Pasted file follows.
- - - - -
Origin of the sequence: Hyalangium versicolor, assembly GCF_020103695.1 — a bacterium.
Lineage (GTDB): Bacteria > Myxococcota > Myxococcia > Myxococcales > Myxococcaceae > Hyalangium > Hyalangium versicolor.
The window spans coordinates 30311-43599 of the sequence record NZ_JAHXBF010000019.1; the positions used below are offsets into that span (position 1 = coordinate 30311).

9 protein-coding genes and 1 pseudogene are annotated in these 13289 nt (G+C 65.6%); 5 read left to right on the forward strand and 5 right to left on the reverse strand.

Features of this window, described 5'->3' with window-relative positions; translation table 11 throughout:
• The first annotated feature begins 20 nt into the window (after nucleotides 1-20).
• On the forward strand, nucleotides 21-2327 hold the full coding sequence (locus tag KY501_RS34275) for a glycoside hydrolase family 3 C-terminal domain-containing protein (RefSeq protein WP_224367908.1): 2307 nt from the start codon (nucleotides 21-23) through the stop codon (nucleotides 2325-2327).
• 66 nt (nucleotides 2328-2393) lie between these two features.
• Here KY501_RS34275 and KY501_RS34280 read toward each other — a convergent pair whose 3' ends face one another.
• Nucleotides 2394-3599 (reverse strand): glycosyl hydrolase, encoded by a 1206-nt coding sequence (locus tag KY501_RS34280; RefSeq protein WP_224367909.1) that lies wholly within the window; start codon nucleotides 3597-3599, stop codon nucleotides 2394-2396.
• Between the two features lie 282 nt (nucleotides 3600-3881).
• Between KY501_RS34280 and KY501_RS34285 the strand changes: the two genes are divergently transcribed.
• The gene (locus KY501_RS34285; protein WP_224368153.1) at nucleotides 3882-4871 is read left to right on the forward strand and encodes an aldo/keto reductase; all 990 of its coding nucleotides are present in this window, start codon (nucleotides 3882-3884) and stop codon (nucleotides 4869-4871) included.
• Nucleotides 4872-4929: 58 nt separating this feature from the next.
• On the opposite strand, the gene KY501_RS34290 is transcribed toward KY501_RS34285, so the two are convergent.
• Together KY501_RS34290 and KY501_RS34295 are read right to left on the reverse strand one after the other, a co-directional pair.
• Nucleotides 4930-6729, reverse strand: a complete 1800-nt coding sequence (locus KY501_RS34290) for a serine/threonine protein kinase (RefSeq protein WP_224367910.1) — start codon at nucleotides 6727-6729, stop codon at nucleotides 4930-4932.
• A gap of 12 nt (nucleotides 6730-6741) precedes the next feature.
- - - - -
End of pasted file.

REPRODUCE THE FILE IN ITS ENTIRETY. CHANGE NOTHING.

Origin of the sequence: Hyalangium versicolor, assembly GCF_020103695.1 — a bacterium.
Lineage (GTDB): Bacteria > Myxococcota > Myxococcia > Myxococcales > Myxococcaceae > Hyalangium > Hyalangium versicolor.
The window spans coordinates 30311-43599 of the sequence record NZ_JAHXBF010000019.1; the positions used below are offsets into that span (position 1 = coordinate 30311).

9 protein-coding genes and 1 pseudogene are annotated in these 13289 nt (G+C 65.6%); 5 read left to right on the forward strand and 5 right to left on the reverse strand.

Features of this window, described 5'->3' with window-relative positions; translation table 11 throughout:
• The first annotated feature begins 20 nt into the window (after nucleotides 1-20).
• On the forward strand, nucleotides 21-2327 hold the full coding sequence (locus tag KY501_RS34275) for a glycoside hydrolase family 3 C-terminal domain-containing protein (RefSeq protein WP_224367908.1): 2307 nt from the start codon (nucleotides 21-23) through the stop codon (nucleotides 2325-2327).
• 66 nt (nucleotides 2328-2393) lie between these two features.
• Here KY501_RS34275 and KY501_RS34280 read toward each other — a convergent pair whose 3' ends face one another.
• Nucleotides 2394-3599 (reverse strand): glycosyl hydrolase, encoded by a 1206-nt coding sequence (locus tag KY501_RS34280; RefSeq protein WP_224367909.1) that lies wholly within the window; start codon nucleotides 3597-3599, stop codon nucleotides 2394-2396.
• Between the two features lie 282 nt (nucleotides 3600-3881).
• Between KY501_RS34280 and KY501_RS34285 the strand changes: the two genes are divergently transcribed.
• The gene (locus KY501_RS34285; protein WP_224368153.1) at nucleotides 3882-4871 is read left to right on the forward strand and encodes an aldo/keto reductase; all 990 of its coding nucleotides are present in this window, start codon (nucleotides 3882-3884) and stop codon (nucleotides 4869-4871) included.
• Nucleotides 4872-4929: 58 nt separating this feature from the next.
• On the opposite strand, the gene KY501_RS34290 is transcribed toward KY501_RS34285, so the two are convergent.
• Together KY501_RS34290 and KY501_RS34295 are read right to left on the reverse strand one after the other, a co-directional pair.
• Nucleotides 4930-6729, reverse strand: a complete 1800-nt coding sequence (locus KY501_RS34290) for a serine/threonine protein kinase (RefSeq protein WP_224367910.1) — start codon at nucleotides 6727-6729, stop codon at nucleotides 4930-4932.
• A gap of 12 nt (nucleotides 6730-6741) precedes the next feature.